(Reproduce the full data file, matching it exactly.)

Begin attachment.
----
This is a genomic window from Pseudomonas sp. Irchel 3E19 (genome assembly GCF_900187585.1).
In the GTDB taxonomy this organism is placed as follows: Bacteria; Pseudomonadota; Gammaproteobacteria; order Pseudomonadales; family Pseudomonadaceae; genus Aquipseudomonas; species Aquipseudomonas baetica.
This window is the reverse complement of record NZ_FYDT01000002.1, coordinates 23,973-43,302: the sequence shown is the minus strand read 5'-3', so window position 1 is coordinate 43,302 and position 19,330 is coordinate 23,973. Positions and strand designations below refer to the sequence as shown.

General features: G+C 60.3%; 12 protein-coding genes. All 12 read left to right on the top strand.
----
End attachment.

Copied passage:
This is a genomic window from Pseudomonas sp. Irchel 3E19 (genome assembly GCF_900187585.1).
In the GTDB taxonomy this organism is placed as follows: Bacteria; Pseudomonadota; Gammaproteobacteria; order Pseudomonadales; family Pseudomonadaceae; genus Aquipseudomonas; species Aquipseudomonas baetica.
This window is the reverse complement of record NZ_FYDT01000002.1, coordinates 23,973-43,302: the sequence shown is the minus strand read 5'-3', so window position 1 is coordinate 43,302 and position 19,330 is coordinate 23,973. Positions and strand designations below refer to the sequence as shown.

General features: G+C 60.3%; 12 protein-coding genes. All 12 read left to right on the top strand.